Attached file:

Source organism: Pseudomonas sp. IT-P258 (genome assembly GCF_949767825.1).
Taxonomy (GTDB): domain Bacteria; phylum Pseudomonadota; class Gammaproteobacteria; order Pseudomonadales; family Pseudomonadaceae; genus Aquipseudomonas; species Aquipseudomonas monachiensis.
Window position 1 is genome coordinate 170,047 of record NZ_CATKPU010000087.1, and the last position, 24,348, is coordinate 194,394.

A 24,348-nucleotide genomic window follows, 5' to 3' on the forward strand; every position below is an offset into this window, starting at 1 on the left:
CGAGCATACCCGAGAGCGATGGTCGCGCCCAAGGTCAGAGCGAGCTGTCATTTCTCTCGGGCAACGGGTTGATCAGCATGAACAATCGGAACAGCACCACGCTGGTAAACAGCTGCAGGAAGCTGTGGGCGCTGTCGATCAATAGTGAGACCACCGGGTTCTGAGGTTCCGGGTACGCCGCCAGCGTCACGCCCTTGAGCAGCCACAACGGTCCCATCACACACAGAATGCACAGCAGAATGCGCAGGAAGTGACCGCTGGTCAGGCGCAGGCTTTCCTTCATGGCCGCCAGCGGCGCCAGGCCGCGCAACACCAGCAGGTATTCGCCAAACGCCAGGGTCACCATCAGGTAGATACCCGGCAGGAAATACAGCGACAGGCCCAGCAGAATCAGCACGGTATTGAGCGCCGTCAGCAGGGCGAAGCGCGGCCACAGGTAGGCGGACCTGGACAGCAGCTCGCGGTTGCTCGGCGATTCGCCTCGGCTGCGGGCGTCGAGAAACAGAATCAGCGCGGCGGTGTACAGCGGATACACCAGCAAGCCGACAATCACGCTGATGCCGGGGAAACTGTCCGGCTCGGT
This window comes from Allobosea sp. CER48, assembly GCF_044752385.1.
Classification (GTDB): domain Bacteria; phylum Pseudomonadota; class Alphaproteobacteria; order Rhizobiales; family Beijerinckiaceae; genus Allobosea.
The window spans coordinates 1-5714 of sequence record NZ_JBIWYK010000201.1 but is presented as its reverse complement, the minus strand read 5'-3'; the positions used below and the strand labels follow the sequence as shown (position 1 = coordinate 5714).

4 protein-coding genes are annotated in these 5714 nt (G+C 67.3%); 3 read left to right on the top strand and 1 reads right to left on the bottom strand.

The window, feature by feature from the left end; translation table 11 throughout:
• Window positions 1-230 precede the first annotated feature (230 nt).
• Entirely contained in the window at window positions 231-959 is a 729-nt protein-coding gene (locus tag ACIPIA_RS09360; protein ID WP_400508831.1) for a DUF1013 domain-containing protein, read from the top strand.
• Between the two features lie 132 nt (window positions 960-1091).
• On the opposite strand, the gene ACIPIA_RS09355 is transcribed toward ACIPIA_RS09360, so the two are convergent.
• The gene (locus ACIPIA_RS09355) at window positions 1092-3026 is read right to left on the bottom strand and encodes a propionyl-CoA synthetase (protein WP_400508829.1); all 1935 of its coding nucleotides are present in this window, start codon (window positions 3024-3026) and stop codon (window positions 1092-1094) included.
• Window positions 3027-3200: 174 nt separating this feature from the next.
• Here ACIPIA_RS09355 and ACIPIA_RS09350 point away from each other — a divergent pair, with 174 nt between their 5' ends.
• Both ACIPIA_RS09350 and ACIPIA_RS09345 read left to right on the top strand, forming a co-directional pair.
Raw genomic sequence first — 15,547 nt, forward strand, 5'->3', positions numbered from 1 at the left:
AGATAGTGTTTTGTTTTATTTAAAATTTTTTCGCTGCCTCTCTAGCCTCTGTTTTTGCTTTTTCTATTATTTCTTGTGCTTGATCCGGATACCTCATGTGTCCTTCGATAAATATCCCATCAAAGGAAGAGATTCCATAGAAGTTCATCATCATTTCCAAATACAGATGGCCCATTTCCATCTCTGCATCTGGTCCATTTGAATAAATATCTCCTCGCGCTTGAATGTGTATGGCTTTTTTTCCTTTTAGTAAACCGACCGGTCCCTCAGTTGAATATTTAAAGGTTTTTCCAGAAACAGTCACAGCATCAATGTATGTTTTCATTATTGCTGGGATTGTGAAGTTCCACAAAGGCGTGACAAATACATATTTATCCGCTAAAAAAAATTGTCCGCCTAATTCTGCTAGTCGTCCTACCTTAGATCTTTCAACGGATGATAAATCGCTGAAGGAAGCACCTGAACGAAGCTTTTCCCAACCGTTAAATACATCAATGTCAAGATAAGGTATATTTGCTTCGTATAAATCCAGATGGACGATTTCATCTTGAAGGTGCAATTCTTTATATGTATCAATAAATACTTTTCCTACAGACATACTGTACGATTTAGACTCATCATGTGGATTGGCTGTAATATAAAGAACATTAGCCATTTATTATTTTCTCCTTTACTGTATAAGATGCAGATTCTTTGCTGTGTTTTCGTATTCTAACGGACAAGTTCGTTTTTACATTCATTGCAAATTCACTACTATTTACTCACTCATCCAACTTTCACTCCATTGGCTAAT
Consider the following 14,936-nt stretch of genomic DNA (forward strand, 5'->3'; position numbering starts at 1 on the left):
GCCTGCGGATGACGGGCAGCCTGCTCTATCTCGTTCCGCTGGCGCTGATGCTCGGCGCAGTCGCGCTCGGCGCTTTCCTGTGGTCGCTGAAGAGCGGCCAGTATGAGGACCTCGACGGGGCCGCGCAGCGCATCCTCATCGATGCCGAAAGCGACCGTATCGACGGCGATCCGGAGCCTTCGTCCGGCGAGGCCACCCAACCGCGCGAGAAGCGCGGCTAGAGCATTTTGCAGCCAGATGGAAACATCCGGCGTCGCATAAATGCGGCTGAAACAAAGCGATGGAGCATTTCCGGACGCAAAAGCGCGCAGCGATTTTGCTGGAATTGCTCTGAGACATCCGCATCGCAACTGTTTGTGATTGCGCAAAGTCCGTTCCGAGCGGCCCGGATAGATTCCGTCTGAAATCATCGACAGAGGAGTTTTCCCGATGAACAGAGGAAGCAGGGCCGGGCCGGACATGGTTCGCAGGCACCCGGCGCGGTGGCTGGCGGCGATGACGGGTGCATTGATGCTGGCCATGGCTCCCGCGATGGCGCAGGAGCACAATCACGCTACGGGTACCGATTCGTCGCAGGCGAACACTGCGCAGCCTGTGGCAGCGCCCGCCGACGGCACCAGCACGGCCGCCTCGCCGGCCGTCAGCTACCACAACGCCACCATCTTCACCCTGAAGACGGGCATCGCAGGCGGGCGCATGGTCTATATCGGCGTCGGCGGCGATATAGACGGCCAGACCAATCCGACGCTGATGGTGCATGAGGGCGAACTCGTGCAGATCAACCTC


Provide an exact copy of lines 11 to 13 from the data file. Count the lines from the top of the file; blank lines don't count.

• Window positions 1-230 precede the first annotated feature (230 nt).
• Entirely contained in the window at window positions 231-959 is a 729-nt protein-coding gene (locus tag ACIPIA_RS09360; protein ID WP_400508831.1) for a DUF1013 domain-containing protein, read from the top strand.
• Between the two features lie 132 nt (window positions 960-1091).